The British Asian head of the National Union of Teachers, has warned that teaching British values to students could encourage racism.
Baljeet Ghale and several other experts said any attempt to teach British values would be "fatuous".
Earlier this year, ministers announced that they would include 'core British values' in secondary school citizenship classes to promote better community relations.
Pupils will study aspects of British history and discuss openly their sense of national identity.
Ghale, the NUT's first ethnic minority president, said in her keynote speech: "I have no doubt that for some behind notions of what it means to be British stands the shadow of racism.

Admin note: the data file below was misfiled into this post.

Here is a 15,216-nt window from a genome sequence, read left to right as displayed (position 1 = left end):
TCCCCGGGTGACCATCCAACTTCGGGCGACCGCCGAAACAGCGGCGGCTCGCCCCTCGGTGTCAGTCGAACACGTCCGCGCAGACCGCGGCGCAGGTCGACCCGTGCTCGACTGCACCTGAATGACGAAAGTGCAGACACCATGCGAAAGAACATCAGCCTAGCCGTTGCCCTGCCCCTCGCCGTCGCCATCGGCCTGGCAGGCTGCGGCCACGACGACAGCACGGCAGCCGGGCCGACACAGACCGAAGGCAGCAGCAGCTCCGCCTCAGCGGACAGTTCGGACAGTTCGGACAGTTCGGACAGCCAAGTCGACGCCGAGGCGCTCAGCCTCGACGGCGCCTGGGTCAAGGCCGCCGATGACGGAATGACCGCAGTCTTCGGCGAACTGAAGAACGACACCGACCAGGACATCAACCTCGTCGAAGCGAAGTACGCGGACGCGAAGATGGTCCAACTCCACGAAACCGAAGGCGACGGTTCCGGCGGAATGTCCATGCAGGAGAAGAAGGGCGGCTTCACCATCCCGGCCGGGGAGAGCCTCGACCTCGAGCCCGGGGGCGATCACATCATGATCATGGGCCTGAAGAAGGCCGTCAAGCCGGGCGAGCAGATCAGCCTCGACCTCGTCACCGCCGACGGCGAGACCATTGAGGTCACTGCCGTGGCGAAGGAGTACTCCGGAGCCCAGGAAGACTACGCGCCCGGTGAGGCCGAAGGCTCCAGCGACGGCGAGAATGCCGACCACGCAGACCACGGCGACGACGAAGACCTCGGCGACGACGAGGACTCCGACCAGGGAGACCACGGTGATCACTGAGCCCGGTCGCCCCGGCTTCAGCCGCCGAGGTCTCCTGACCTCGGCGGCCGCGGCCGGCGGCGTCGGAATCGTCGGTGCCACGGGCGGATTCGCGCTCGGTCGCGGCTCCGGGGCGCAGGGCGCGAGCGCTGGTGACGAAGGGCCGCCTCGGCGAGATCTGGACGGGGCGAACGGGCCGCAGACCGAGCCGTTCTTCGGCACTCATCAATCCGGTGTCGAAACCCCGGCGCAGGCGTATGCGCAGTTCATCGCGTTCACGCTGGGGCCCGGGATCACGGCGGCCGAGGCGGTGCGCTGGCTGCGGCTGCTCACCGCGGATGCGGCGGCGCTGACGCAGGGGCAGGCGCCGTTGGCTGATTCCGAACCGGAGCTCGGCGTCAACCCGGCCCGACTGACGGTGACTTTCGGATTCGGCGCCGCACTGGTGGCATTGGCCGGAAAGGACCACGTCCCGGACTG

"We must never forget that racism is not always overt, but is multifaceted, often subtle and sometimes without malicious intent, she added.
Citizenship education became compulsory in secondary schools five years ago. Topics include politics, voting, the Human Rights Act and the importance of diversity.